Diversification is a risk strategy that aims to minimise risks and exposure to the market. By investing in assets that are diverse and different from each other the idea is that.
In general all assets are subject to two types of risk. Systematic and unsystematic risk, diversification is a process for decreasing a portfolios exposure to unsystematic risk. Systematic risk is the risk associated with a market, and unsystematic is inherent of a company or even industry.
Diversification in investing has been around as long as investing has itself, the concept might have been similar but the principles have always remained the same. In 1952 Harry Markowitz introduced the Market Portfolio Theory which he later was awarded a nobel prize for. We’ll spend some time going through his work but essentially he developed a mathematical framework such that the expected return on a portfolio is maximised for a given level of risk. In other words he managed to figure out how to maximize profits depending on how much risk you want to take.
How To Diversify
- Speak to a financial professional
- Research, investigate and analysis different financial assets
- Invest in a wide variety of different companies across industries
- Consider foreign financial assets
- Diversify in bonds
- Consider property and REIT’s (Real Estate Investment Trust)
- Look into mutual funds
- Index funds
- ETF’s (Exchange Traded Funds)
The list can go on and on, but it is always important to talk to a financial expert before making any financial plans.
Minimising risk of loss – Having investment across a multitude of asset classes means that if one of your assets in a class were to dramatically reduce in value, your portfolio would not be as significantly impacted if that was your only asset, by not concentrating your fund in one area you minimise potential risk and therefore potential losses. This concept adheres to the “don’t put all your eggs in one basket’ rule that has been told for generations. Diversification is nothing new but that doesn’t mean it isn’t essential.
Preserving capital – Not all investors want a rapid accumulation of wealth, some investors particularly those close to retirement age want a stable and reliable source of wealth and income that will not change in value too drastically. As a result for those people often the best option is to heavy diversify so as not to be as susceptible to huge market changes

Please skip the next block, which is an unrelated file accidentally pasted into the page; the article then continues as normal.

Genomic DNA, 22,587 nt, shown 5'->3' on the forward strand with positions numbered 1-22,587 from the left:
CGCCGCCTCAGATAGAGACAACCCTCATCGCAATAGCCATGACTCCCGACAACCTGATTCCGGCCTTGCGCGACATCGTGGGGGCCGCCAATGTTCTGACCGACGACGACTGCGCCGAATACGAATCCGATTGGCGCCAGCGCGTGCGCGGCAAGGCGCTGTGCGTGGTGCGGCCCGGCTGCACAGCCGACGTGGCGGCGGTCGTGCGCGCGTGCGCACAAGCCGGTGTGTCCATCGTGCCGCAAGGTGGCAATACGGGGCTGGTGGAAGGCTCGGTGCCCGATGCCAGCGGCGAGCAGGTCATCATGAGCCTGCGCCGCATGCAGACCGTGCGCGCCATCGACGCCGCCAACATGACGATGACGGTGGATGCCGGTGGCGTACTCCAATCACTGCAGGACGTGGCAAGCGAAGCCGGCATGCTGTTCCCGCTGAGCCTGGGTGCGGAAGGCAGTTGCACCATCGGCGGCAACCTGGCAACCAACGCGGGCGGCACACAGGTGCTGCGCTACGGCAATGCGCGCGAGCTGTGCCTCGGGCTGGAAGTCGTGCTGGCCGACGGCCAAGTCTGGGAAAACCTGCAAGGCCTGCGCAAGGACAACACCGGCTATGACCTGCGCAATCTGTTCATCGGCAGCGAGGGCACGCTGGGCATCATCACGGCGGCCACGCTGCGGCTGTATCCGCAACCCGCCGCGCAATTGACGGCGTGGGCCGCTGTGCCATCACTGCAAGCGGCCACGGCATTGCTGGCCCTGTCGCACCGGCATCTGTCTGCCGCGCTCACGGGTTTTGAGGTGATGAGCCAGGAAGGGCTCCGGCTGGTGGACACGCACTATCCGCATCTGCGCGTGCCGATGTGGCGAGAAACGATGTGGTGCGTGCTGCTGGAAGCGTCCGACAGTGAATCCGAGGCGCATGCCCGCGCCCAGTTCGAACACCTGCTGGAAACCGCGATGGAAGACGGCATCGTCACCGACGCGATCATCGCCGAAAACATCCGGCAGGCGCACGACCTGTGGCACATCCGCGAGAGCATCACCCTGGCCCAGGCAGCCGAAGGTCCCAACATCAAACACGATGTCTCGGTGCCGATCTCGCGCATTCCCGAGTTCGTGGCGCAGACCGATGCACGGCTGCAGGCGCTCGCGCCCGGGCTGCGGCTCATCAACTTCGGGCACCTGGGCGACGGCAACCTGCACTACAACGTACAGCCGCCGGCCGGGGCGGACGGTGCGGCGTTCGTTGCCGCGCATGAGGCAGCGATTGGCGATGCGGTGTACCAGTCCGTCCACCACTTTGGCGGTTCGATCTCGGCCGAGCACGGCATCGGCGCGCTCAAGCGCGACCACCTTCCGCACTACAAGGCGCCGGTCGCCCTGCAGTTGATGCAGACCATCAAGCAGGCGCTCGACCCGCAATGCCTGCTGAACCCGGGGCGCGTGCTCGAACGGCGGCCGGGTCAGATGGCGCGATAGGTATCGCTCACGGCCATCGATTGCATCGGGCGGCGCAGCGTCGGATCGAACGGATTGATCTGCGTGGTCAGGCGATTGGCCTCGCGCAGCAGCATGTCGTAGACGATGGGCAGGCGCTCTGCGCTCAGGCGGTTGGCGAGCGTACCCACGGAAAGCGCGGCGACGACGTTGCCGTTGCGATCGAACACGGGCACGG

Generating consistent returns – Investments dont always provide consistent and reliable returns, and returns often fluctuate over time. In order to gather any sort of consistency diversifying can balance income out to be a more reliable figure.
Diversification doesn’t really hold much ground if that assets you are investing in are significantly similar to each other. The Markowitz portfolio theory explores the math behind the correlation of assets and the benefits to return. Put simply the more different the better, it can reduce risk whilst maintaining return, or even reduce risk and increase return. However if you are considering diversifying with very similar assets because that market is doing again you should rethink your approach.
Warren Buffet has been vocal on diversification for a while now, and many investors agree with him. That diversification for the sake of diversification is not always a smart choice. The argument lies with the quality of investments. Let’s look at the stock market for example. If we wanted to diversify in that market we would pick maybe 20 well performing stocks from different industries, we would obviously do more than that but the idea is there. The problem is that in the stock market there may not be that many great companies that we can invest in. There may only be a small handful that we truly believe in, understand and are profitable. So why should we waste our resources on worse performing companies, and thereby sacrificing greater returns with the other companies? Warren Buffet speaks on this in the video below